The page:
Readmission rates for patients receiving OPAT are reported to be as high as 20%, mostly due to catheter-related problems, adverse drug reactions, or worsening of the primary infection.
Highlighted Study: Early infectious disease outpatient follow-up of outpatient parenteral antimicrobial therapy patients reduces 30-day readmission.
Saini E, Ali M, Du P, Crook T, Zurlo J. Clin Infect Dis. 2019;69(5):865-868. doi: 10.1093/cid/ciz073.
Outpatient parenteral antimicrobial therapy (OPAT) programs offer support for patients who require prolonged intravenous antibiotic therapy outside of an acute care setting. These programs aim to reduce hospital readmissions and allow patients to safely complete antibiotic therapy at home or in a skilled nursing facility. The 2004 Infectious Diseases Society of America OPAT guidelines recommend weekly follow-up with an infectious diseases (ID) provider as best practice.1 Despite this recommendation, most programs report less frequent patient follow-up.2 Readmission rates for patients receiving OPAT are reported to be as high as 20%, mostly due to catheter-related problems, adverse drug reactions, or worsening of the primary infection.3,4
Recently, Saini et al aimed to determine the impact of early outpatient ID follow-up on all-cause 30-day hospital readmission rates for patients enrolled in the PennState Health OPAT program.5 Patients were included if they were enrolled in the OPAT program between January 2012 and December 2014, then pair-matched in a case-control manner relative to 30-day readmission. Patients were excluded from the study if the OPAT course was never started, if OPAT was managed primarily by providers at the patient’s facility, or if the OPAT course included only oral agents. Case (ie, readmission occurred)—control (ie, readmission did not occur) pairs were matched based on age, sex, discharge year, and discharge diagnosis category. Both bivariable and multivariable conditional logistic regression analyses were performed. Patients were followed weekly, with laboratory tests dependent on the antimicrobial regimen.
During the study period, 1102 patients were enrolled in the OPAT program and 201 (18%) were readmitted within 30 days of discharge. A total of 388 patients (194 case—control pairs) were included in the study. The Table shows patient demographics and indications for OPAT. The average age was 59.6 years; past medical histories of diabetes, renal failure, and immune compromise were present in 32.2%, 10%, and 12.1%, respectively. The most commonly administered antibiotic was vancomycin (36% of the case group and 29% of the control group). Antifungal use (9% vs 2%), fluoroquinolone use (17% vs 10%), and metronidazole use (13% vs 6%) were more common in the case compared with the control group, respectively. More case patients received 3 or more antimicrobials relative to their control counterparts (21% vs 7%).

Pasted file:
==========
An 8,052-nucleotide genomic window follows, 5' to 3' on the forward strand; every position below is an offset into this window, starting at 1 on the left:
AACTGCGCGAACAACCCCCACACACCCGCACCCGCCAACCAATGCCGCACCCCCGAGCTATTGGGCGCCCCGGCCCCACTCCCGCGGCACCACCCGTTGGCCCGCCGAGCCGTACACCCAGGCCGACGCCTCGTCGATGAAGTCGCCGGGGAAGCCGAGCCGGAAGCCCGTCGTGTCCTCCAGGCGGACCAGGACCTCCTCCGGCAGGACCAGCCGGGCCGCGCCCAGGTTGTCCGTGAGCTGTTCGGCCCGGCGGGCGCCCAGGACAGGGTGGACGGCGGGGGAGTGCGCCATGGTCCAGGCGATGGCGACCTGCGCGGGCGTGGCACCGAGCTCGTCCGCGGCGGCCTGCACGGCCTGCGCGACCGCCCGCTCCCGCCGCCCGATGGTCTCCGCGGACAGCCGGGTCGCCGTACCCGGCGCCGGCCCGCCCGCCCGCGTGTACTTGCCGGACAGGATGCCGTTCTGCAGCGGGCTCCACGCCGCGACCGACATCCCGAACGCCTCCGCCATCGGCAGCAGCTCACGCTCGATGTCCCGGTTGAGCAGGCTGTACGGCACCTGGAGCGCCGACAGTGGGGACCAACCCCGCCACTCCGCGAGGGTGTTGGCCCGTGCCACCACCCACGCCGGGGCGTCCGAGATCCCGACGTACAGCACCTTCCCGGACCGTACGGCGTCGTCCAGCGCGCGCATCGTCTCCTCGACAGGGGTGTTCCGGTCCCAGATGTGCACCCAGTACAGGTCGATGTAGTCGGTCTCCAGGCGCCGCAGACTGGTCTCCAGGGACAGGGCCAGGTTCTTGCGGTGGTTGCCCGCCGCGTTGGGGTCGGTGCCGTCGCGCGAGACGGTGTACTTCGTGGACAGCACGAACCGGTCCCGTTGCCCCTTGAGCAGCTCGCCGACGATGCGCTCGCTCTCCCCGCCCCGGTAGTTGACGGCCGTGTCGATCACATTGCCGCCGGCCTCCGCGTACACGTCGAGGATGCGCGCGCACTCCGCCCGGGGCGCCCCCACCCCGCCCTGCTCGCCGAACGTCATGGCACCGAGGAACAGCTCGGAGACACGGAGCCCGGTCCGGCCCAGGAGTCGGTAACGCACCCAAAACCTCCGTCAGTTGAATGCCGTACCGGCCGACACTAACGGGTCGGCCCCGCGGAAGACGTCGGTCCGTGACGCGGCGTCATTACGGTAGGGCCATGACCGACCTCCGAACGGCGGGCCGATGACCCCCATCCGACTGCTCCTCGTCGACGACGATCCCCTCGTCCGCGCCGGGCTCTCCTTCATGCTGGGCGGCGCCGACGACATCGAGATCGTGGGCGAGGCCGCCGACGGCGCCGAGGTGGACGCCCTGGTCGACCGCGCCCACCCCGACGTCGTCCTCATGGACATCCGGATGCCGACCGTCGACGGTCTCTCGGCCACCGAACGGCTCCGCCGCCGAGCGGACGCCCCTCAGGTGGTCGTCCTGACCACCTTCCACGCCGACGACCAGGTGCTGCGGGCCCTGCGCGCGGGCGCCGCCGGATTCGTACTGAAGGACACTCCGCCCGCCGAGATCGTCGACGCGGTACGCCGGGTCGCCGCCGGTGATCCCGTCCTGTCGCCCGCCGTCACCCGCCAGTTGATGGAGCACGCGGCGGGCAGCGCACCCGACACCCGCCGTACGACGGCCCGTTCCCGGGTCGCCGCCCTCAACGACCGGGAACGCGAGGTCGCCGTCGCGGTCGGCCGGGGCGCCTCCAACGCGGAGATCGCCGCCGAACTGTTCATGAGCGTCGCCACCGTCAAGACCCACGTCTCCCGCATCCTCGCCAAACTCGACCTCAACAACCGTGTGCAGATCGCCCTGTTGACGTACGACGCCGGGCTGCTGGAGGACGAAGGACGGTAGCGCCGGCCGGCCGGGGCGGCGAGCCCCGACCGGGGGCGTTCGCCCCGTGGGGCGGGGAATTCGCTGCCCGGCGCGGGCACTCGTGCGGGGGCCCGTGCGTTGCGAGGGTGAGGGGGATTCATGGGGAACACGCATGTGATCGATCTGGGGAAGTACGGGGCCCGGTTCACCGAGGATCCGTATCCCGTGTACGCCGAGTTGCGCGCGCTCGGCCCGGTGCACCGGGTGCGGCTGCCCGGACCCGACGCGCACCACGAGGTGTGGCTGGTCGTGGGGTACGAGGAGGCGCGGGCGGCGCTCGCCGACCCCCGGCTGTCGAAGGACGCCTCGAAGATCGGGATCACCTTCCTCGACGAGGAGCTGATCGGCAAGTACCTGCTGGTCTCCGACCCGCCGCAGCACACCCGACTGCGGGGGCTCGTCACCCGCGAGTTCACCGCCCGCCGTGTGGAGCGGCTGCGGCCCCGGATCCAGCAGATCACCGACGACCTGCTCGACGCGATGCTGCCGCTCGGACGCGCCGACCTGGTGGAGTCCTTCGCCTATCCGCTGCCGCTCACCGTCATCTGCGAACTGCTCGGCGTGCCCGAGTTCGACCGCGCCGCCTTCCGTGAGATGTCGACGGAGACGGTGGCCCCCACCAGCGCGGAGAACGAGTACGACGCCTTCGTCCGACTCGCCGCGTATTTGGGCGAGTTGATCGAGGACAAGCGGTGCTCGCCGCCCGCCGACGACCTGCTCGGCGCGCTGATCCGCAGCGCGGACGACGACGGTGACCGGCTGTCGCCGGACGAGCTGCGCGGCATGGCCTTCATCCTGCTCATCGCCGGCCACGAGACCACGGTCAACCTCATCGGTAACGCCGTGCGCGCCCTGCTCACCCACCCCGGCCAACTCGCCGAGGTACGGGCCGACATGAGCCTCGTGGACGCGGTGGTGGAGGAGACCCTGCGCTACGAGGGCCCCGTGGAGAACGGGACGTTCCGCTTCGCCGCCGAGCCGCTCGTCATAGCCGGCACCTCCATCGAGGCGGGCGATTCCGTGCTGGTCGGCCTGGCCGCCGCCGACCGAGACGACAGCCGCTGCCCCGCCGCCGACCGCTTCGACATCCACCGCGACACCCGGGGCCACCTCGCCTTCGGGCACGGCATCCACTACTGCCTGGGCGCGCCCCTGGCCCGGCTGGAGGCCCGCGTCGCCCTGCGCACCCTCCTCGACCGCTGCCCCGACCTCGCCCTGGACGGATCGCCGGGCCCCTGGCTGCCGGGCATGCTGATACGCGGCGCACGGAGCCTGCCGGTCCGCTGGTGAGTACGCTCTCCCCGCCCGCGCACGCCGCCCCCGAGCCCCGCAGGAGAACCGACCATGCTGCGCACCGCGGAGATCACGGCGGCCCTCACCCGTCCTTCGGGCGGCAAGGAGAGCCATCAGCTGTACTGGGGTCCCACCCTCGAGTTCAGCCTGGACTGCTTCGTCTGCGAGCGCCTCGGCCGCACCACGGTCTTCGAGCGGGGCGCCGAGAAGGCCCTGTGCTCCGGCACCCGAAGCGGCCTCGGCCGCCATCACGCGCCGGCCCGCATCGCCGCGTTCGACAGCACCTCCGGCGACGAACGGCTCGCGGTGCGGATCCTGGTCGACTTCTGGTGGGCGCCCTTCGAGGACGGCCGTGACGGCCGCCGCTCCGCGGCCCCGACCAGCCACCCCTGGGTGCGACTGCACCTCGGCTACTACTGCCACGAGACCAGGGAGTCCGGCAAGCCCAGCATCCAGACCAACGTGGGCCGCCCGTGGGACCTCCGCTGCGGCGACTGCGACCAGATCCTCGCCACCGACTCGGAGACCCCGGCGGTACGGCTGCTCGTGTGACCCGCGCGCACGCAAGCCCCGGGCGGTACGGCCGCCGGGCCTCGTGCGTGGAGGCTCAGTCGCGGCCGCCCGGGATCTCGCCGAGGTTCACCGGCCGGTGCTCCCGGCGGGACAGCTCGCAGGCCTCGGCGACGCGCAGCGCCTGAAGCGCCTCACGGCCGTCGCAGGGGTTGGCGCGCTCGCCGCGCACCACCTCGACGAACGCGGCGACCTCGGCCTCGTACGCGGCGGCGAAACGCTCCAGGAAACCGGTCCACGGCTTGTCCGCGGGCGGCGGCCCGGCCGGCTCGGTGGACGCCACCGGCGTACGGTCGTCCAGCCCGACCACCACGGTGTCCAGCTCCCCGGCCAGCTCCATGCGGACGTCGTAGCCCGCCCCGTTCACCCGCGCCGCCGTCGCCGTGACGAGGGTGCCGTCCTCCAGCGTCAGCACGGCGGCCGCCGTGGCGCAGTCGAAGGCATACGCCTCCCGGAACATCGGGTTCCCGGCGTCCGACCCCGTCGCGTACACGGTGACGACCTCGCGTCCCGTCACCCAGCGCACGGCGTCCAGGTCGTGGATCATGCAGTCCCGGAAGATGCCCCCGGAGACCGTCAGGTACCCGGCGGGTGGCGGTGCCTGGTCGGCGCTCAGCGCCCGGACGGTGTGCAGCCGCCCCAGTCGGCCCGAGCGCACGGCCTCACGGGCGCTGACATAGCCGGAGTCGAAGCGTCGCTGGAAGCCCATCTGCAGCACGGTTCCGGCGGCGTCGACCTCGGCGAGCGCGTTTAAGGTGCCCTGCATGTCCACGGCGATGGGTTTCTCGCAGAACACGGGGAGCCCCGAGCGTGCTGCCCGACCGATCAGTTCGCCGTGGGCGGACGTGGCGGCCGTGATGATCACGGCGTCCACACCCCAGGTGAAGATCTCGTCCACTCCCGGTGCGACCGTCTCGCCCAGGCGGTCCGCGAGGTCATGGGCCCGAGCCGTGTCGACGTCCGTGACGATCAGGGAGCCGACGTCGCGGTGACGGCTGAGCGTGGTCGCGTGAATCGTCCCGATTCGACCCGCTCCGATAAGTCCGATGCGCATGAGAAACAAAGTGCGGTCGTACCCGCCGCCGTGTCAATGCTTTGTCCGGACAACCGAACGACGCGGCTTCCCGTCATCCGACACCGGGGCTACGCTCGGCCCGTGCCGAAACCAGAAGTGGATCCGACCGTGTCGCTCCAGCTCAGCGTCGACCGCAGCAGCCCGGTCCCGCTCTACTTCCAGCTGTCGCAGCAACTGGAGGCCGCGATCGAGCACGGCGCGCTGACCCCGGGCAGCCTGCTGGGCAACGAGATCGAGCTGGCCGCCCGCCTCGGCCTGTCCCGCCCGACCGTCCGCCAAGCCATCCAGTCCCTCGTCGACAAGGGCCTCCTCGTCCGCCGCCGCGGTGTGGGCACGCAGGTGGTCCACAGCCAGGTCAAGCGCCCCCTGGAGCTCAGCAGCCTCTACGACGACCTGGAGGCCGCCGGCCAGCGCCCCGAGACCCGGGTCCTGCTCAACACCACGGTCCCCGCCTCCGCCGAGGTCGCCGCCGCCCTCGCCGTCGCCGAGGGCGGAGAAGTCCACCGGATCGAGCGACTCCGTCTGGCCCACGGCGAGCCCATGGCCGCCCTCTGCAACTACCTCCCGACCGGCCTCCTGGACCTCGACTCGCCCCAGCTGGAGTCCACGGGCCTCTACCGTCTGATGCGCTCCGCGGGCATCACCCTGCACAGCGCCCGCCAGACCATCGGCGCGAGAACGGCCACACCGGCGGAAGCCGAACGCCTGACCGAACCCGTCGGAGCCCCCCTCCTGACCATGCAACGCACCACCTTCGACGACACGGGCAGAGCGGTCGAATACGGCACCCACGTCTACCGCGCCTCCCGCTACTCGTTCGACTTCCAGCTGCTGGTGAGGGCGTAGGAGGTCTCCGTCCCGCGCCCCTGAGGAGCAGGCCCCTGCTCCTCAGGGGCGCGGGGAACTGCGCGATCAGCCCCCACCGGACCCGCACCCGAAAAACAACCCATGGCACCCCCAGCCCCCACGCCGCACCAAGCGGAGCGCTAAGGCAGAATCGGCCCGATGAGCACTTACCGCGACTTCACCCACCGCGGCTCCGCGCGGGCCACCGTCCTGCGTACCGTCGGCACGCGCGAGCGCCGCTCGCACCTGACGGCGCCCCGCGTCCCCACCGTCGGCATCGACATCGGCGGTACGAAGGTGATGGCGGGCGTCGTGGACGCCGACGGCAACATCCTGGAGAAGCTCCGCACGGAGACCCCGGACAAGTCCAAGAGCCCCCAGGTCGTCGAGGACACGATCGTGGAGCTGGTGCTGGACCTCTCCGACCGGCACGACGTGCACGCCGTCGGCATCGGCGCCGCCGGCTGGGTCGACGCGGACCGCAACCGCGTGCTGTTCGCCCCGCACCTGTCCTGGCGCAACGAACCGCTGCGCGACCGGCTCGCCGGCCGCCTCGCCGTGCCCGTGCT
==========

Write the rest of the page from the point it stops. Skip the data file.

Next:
Approximately 40% of the readmissions occurred within 7 days of discharge and 97 of 201 (46%) of readmissions were attributed to OPAT-related issues, including worsening infection and acute kidney injury. Of the patients who were readmitted, 13% were seen by an ID provider within 14 days of discharge, compared with 33% of patients in the control group (P = .0001). This finding suggests that early outpatient ID follow-up may reduce the risk of 30-day readmission. On multivariable analysis, immunosuppression was significantly more common in the case group (17% vs 6%; P = .0015; OR, 2.79; 95% CI, 1.17-6.64). Ceftriaxone use, however, was more common in the control group (11% vs 20%; P = .02; OR, 0.49; 95% CI, 0.26-0.92).
This study has some notable limitations, including that microbiologic data were not assessed. Specific pathogens, such as Staphylococcus aureus, may have further stratified complex patients who may have benefited from early ID follow-up. Additionally, a limited number of patient comorbidities were characterized, preventing identification of any other patient-specific factors that may be associated with readmission.
Although not the central focus of the study, these findings reinforce the challenges surrounding early OPAT follow-up. Patients in this study were intended to be assessed weekly, which was not achieved in many cases. Delays in care seemingly increased risk of hospital readmission. OPAT programs can use these findings to identify potentially high-risk patients, such as those on 3 or more agents or with immune compromise, to prioritize them for early ID follow-up to help prevent readmission. However, patients on well-tolerated antibiotics, like ceftriaxone, may not require early follow-up. Additional research on risk factors associated with readmission in patients on OPAT is necessary to further stratify which individuals would most benefit from early ID follow-up. Furthermore, programs with an interdisciplinary approach (eg, inclusion of nurses, pharmacists) may be able to optimize safe OPAT based on the reasons for readmission in this study.
Adamsick and Bidell are clinical pharmacists in infectious diseases and internal medicine at Massachusetts General Hospital.
* indicates active members of the Society of Infectious Diseases Pharmacists.
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